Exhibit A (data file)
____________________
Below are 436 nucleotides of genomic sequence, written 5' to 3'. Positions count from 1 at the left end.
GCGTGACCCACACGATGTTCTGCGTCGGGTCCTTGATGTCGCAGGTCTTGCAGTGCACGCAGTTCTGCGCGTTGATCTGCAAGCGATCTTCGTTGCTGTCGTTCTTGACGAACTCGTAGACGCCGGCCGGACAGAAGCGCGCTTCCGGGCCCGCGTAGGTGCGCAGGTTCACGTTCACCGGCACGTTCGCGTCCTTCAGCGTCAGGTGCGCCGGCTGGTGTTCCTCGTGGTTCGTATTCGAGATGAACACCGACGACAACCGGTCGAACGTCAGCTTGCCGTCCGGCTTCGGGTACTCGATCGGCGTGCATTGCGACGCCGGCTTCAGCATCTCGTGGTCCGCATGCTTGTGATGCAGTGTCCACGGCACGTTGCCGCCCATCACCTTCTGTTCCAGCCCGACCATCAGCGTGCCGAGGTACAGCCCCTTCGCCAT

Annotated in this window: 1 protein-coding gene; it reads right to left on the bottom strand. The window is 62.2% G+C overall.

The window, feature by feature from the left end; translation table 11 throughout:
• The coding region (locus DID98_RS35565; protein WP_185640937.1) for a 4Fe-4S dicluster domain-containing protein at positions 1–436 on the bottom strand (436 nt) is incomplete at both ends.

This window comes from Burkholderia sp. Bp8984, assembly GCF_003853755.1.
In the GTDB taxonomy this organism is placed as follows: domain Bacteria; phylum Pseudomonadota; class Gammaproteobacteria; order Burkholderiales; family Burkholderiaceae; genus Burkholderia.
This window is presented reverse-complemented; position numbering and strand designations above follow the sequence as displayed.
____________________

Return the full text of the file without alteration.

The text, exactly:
Below are 436 nucleotides of genomic sequence, written 5' to 3'. Positions count from 1 at the left end.
GCGTGACCCACACGATGTTCTGCGTCGGGTCCTTGATGTCGCAGGTCTTGCAGTGCACGCAGTTCTGCGCGTTGATCTGCAAGCGATCTTCGTTGCTGTCGTTCTTGACGAACTCGTAGACGCCGGCCGGACAGAAGCGCGCTTCCGGGCCCGCGTAGGTGCGCAGGTTCACGTTCACCGGCACGTTCGCGTCCTTCAGCGTCAGGTGCGCCGGCTGGTGTTCCTCGTGGTTCGTATTCGAGATGAACACCGACGACAACCGGTCGAACGTCAGCTTGCCGTCCGGCTTCGGGTACTCGATCGGCGTGCATTGCGACGCCGGCTTCAGCATCTCGTGGTCCGCATGCTTGTGATGCAGTGTCCACGGCACGTTGCCGCCCATCACCTTCTGTTCCAGCCCGACCATCAGCGTGCCGAGGTACAGCCCCTTCGCCAT

Annotated in this window: 1 protein-coding gene; it reads right to left on the bottom strand. The window is 62.2% G+C overall.

The window, feature by feature from the left end; translation table 11 throughout:
• The coding region (locus DID98_RS35565; protein WP_185640937.1) for a 4Fe-4S dicluster domain-containing protein at positions 1–436 on the bottom strand (436 nt) is incomplete at both ends.

This window comes from Burkholderia sp. Bp8984, assembly GCF_003853755.1.
In the GTDB taxonomy this organism is placed as follows: domain Bacteria; phylum Pseudomonadota; class Gammaproteobacteria; order Burkholderiales; family Burkholderiaceae; genus Burkholderia.
This window is presented reverse-complemented; position numbering and strand designations above follow the sequence as displayed.